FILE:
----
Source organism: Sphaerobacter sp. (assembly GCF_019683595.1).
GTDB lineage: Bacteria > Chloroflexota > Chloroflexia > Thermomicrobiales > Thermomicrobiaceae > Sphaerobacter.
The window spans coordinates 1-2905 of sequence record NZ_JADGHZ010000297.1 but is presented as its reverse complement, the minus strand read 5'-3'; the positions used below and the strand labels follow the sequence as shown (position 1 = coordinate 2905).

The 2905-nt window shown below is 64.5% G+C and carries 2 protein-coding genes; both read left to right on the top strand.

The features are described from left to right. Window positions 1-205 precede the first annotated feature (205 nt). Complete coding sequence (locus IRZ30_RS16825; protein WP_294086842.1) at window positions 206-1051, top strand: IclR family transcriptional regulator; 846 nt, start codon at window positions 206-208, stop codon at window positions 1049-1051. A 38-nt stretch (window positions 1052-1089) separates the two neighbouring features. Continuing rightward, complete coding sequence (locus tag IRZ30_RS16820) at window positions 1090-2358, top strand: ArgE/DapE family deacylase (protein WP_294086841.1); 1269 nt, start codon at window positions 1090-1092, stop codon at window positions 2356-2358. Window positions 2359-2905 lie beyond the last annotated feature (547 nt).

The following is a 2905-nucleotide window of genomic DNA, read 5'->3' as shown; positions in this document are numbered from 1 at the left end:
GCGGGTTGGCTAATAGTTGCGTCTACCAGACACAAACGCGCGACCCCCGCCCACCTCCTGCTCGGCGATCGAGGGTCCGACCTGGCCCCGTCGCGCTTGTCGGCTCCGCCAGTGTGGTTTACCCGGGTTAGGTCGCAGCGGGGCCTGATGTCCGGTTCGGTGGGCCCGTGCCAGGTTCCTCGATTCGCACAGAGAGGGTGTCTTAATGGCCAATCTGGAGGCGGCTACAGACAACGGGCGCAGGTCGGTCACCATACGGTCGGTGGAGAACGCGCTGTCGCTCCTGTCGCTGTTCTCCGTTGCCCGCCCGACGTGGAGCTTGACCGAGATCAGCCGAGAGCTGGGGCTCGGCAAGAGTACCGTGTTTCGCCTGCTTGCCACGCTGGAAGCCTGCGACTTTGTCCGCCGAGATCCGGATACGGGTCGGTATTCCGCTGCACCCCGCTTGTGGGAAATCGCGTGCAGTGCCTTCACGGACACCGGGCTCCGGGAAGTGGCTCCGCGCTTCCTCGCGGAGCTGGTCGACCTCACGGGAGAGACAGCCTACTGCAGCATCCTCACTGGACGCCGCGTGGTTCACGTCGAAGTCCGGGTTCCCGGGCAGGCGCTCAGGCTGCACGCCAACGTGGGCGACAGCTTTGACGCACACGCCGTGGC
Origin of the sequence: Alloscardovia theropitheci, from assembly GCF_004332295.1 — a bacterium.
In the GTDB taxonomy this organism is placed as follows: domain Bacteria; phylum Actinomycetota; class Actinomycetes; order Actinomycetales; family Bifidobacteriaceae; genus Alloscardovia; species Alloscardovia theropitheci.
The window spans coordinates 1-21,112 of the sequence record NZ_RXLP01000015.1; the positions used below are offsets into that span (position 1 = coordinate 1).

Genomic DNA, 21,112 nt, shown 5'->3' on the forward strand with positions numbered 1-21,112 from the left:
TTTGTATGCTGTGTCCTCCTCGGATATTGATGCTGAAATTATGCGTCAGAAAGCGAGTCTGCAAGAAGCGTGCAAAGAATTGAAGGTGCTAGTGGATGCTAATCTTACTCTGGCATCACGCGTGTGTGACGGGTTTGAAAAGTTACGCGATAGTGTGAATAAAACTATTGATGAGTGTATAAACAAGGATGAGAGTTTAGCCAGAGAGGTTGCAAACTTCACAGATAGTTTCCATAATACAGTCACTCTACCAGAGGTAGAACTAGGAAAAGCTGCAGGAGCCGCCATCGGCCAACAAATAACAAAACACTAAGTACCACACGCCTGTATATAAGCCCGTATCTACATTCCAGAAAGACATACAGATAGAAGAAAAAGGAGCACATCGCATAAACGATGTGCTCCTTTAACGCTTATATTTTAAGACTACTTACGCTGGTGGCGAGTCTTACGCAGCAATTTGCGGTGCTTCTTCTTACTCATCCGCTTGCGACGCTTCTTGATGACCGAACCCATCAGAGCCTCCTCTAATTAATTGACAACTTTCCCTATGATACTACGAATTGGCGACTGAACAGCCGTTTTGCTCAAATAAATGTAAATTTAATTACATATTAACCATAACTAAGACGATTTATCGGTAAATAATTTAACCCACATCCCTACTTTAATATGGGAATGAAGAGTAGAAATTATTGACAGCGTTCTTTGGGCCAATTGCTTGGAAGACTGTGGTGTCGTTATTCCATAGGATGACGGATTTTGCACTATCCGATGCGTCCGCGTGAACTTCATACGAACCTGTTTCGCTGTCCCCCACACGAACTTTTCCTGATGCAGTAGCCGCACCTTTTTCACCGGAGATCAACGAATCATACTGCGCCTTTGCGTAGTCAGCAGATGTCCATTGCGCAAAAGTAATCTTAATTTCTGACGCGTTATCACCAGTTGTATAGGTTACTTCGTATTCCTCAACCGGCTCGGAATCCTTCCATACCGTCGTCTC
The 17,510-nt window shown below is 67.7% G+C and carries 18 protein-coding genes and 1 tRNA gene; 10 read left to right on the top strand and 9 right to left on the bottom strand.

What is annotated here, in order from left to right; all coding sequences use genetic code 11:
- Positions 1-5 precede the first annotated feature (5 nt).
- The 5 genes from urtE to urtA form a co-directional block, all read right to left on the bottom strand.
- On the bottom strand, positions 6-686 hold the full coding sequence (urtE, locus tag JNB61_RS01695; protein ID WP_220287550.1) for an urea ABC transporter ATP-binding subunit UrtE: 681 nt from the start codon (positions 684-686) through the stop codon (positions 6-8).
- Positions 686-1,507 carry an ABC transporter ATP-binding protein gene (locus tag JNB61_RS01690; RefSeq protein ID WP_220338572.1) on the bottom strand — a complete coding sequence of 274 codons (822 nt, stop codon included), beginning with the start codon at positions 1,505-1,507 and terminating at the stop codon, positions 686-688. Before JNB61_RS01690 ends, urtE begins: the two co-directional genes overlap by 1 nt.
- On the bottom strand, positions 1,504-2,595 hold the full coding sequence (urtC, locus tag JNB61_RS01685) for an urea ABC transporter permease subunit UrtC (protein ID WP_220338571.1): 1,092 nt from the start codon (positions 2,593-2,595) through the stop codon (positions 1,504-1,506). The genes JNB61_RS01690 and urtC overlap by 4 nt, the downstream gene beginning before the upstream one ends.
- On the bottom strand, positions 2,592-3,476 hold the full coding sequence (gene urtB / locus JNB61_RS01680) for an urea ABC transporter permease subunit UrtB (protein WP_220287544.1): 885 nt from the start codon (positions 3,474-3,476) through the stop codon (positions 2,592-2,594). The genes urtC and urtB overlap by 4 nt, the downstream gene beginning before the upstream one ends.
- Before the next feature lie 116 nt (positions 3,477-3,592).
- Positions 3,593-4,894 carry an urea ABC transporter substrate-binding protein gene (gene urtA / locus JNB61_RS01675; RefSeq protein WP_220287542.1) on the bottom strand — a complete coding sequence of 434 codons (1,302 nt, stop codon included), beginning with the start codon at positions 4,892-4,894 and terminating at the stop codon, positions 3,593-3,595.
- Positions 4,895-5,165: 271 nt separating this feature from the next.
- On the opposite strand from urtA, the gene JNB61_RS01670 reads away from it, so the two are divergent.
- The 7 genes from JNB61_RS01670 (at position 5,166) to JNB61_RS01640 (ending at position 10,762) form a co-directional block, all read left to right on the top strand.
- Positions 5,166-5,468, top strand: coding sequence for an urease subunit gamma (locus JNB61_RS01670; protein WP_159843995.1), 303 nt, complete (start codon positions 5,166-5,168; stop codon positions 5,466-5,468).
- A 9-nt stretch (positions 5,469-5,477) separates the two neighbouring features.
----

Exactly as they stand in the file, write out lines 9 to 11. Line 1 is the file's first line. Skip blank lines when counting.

In the GTDB taxonomy this organism is placed as follows: domain Bacteria; phylum Actinomycetota; class Actinomycetes; order Actinomycetales; family Bifidobacteriaceae; genus Alloscardovia; species Alloscardovia theropitheci.
The window spans coordinates 1-21,112 of the sequence record NZ_RXLP01000015.1; the positions used below are offsets into that span (position 1 = coordinate 1).

Genomic DNA, 21,112 nt, shown 5'->3' on the forward strand with positions numbered 1-21,112 from the left: